The wording in the report may be just poor wording, but it could mean that the waypoint is not co-located with the helipad, or even the island. Just near it, i.e. over open water. If that is the case, it opens another hole in the cheese. Nobody knows what page 2 says in that APBSS thing. It may have heights associated with each waypoint, or it may tell you that there is a 310 foot lighthouse "near" the waypoint.

Support for it being the helipad comes from the fact if you fly to BLKMO at 200 feet in cloud or darkness, you will hit the rock perfectly in line with the helipad. Whatever the case, its confusing enough that even the investigators cannot describe it in an unambiguous way.
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Old 20th Apr 2017, 23:51
  #1347 (permalink)  
 
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212 - That's what I said - PF controls trajectory and calls the AP modes. My advice is that the PF is the copilot whilst the PIC remains as PM and can exercise his PIC responsibilities more effectively. This closely follows the principles of a 'monitored approach' favoured by many when the chips are down and the weather marginal.

G.
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Old 21st Apr 2017, 00:11
  #1348 (permalink)  
 
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Red5ive...

That newstalk interview was painful. The "expert" obviously isn't keeping in touch with this thread.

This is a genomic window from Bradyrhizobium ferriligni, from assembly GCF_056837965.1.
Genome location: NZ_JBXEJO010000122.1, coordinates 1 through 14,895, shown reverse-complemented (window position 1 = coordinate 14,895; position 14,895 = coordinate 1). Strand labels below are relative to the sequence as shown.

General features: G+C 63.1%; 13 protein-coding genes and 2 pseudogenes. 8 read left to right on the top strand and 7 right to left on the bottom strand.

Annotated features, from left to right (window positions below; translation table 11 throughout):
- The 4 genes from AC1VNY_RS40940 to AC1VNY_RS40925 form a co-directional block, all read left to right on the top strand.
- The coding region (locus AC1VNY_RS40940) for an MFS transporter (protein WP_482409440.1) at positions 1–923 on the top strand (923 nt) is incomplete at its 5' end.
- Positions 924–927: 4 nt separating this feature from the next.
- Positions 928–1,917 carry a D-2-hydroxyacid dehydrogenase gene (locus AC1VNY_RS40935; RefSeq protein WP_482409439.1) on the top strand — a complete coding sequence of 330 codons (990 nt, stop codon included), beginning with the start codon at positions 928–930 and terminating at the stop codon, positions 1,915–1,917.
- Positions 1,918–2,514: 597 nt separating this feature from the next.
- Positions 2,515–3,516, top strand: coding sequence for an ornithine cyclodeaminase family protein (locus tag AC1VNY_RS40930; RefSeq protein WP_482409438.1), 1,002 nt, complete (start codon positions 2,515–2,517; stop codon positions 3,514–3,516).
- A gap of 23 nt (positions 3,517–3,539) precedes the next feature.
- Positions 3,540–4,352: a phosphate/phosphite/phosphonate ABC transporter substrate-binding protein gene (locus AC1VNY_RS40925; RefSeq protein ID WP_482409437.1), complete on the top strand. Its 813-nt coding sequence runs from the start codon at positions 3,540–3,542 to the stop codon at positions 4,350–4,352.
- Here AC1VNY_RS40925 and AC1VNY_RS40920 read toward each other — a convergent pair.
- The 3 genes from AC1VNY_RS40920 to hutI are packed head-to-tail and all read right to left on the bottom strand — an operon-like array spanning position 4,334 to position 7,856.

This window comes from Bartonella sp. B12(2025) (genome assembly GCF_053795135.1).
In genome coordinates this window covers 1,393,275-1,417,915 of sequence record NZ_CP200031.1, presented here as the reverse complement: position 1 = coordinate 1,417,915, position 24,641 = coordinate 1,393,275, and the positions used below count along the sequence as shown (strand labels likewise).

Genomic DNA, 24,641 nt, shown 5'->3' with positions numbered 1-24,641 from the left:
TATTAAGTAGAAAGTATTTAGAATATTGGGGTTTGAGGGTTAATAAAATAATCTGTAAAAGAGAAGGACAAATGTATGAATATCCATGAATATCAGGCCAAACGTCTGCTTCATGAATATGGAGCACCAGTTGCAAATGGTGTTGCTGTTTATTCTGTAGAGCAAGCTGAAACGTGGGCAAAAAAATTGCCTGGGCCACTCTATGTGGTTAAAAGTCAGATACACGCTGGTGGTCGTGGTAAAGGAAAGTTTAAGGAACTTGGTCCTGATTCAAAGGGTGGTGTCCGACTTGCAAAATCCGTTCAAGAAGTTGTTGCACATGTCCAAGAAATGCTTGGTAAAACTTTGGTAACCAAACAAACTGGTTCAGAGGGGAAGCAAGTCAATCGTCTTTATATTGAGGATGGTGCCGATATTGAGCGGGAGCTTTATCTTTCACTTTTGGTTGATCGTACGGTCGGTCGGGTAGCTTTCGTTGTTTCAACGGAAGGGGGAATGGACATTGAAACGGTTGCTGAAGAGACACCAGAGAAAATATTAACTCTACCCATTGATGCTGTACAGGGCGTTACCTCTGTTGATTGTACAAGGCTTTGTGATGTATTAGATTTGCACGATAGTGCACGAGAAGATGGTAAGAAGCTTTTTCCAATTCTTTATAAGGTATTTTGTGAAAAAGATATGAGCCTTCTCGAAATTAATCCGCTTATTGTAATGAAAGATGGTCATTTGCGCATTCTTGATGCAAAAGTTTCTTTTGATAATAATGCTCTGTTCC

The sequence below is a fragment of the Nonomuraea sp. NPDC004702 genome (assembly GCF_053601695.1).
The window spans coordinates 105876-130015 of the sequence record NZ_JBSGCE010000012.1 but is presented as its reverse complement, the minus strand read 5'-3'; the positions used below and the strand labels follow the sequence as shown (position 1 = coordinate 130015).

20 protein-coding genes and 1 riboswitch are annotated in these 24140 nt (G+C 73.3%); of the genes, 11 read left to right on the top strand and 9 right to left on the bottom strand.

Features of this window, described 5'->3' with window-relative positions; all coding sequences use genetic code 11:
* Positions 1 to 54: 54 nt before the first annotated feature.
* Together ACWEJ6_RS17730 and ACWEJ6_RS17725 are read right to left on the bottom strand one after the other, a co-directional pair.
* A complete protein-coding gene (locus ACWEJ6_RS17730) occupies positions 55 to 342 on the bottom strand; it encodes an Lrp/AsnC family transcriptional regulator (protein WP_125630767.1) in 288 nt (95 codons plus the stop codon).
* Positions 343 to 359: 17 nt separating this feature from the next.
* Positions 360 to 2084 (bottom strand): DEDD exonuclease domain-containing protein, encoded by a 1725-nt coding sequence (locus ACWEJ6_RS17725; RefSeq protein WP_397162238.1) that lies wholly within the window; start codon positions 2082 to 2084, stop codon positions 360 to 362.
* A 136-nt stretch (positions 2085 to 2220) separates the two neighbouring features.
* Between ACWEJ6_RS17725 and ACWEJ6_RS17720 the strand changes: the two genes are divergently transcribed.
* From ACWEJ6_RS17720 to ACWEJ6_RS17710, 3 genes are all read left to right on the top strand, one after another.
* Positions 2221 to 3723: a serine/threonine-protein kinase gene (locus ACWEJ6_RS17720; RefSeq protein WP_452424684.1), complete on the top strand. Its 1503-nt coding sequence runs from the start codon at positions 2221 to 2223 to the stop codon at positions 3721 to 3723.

E.g. he says they couldn't see the light because they were too high and the light had a roof.
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Old 21st Apr 2017, 00:27
  #1349 (permalink)  
 
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You may be using your own skills as a reference for the rest of the pilot population. If you read the piece on the end of the link I posted earlier you will see that less than 50% of those we see can be considered to be 'competent'.


Let me get this straight....If I am the "Driver", "Handling Pilot", "Pilot Handling", "the Guy with his Mitts on the Sticks".....are you suggesting I have to rely upon the other guy up front to mash a button to select a Mode....turn a Heading Knob....or reset a Bug?

Is that what you are saying?

All this while the Autopilot System is controlling the machine for me in response to my inputs?
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Old 21st Apr 2017, 00:35
  #1350 (permalink)  
 
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What a ridiculous statement for a regulator to make!

The Irish Aviation Authority declined to comment when asked if it was responsible for approving operator route guides and other databases.
https://www.irishtimes.com/news/irel...wyer-1.3055789
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Old 21st Apr 2017, 00:41
  #1351 (permalink)  
 
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I would think it was much more likely that they couldn't directly see the light because the cliffs above them at their 200 foot flight level cut off the beam. I note that the aircraft would have been presenting a port side nav light towards the lighthouse. Is it possible that the aircraft navigation lights and anti collision beacon reflecting against low clouds could potentially mask the lighthouse red and white lights? I am making the assumption that they would be illuminated flying at low level on an intended approach.